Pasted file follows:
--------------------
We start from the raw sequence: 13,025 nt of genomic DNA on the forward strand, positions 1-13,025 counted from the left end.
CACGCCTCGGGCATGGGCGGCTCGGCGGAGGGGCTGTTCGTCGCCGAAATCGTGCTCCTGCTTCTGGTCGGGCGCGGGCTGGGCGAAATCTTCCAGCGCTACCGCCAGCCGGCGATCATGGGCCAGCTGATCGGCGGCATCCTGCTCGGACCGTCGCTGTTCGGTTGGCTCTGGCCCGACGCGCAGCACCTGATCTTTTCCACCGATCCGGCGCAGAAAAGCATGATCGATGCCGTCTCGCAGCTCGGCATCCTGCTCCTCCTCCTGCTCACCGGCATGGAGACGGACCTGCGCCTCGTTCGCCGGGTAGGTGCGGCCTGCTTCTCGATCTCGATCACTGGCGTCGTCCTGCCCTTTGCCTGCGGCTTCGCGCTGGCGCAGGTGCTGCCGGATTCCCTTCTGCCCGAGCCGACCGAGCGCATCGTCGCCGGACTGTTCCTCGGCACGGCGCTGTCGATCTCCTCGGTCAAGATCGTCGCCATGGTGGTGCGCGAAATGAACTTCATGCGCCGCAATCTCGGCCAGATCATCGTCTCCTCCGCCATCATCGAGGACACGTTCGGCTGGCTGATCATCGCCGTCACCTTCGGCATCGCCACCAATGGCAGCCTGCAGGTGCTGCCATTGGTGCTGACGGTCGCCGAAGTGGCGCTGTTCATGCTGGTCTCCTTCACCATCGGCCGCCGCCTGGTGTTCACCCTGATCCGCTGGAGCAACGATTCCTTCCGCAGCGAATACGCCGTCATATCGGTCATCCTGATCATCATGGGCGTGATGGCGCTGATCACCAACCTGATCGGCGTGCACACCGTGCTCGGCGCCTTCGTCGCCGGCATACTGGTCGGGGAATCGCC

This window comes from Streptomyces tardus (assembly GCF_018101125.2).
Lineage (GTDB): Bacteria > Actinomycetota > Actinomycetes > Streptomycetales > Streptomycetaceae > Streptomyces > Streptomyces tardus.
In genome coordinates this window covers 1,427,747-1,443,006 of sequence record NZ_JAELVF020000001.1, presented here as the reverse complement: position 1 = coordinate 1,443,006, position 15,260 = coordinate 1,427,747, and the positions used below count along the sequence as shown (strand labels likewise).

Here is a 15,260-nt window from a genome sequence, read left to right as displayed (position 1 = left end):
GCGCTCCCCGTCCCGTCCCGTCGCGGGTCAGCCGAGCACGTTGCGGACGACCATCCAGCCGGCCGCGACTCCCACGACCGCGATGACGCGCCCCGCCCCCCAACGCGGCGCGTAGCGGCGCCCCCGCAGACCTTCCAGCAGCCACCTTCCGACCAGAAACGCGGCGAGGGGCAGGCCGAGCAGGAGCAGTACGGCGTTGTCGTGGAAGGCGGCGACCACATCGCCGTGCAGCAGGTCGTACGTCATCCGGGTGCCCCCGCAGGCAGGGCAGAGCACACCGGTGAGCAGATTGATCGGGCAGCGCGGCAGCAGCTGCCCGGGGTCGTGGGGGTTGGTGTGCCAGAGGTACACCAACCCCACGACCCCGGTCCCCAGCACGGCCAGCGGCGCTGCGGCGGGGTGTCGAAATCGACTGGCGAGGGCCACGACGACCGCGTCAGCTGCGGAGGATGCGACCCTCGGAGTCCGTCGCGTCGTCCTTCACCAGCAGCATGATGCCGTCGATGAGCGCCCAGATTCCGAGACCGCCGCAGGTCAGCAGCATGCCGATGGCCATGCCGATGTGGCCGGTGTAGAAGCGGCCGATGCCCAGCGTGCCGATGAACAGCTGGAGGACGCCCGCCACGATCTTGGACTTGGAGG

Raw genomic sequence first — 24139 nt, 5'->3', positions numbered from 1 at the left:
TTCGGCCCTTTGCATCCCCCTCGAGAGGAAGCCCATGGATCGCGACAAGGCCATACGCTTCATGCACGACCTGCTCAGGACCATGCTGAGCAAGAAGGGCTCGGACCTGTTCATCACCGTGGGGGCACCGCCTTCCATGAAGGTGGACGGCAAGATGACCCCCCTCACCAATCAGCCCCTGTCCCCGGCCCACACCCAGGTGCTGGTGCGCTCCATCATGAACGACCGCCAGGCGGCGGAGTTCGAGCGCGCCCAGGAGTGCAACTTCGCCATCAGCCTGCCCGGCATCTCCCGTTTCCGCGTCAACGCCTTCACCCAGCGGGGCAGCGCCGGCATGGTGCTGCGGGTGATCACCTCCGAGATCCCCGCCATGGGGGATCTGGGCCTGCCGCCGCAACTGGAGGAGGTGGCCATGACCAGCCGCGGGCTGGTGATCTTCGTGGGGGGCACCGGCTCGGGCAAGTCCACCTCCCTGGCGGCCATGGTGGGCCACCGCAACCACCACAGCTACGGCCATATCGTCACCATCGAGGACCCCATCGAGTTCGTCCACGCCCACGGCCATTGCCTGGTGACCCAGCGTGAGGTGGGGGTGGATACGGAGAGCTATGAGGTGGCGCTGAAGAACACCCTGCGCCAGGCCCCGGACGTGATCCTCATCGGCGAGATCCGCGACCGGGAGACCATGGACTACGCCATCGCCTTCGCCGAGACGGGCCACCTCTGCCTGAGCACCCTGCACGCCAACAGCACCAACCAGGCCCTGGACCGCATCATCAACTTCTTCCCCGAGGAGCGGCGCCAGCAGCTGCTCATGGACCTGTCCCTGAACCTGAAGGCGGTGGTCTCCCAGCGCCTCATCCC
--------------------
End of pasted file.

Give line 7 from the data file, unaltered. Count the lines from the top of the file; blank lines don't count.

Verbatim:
GCGCTCCCCGTCCCGTCCCGTCGCGGGTCAGCCGAGCACGTTGCGGACGACCATCCAGCCGGCCGCGACTCCCACGACCGCGATGACGCGCCCCGCCCCCCAACGCGGCGCGTAGCGGCGCCCCCGCAGACCTTCCAGCAGCCACCTTCCGACCAGAAACGCGGCGAGGGGCAGGCCGAGCAGGAGCAGTACGGCGTTGTCGTGGAAGGCGGCGACCACATCGCCGTGCAGCAGGTCGTACGTCATCCGGGTGCCCCCGCAGGCAGGGCAGAGCACACCGGTGAGCAGATTGATCGGGCAGCGCGGCAGCAGCTGCCCGGGGTCGTGGGGGTTGGTGTGCCAGAGGTACACCAACCCCACGACCCCGGTCCCCAGCACGGCCAGCGGCGCTGCGGCGGGGTGTCGAAATCGACTGGCGAGGGCCACGACGACCGCGTCAGCTGCGGAGGATGCGACCCTCGGAGTCCGTCGCGTCGTCCTTCACCAGCAGCATGATGCCGTCGATGAGCGCCCAGATTCCGAGACCGCCGCAGGTCAGCAGCATGCCGATGGCCATGCCGATGTGGCCGGTGTAGAAGCGGCCGATGCCCAGCGTGCCGATGAACAGCTGGAGGACGCCCGCCACGATCTTGGACTTGGAGG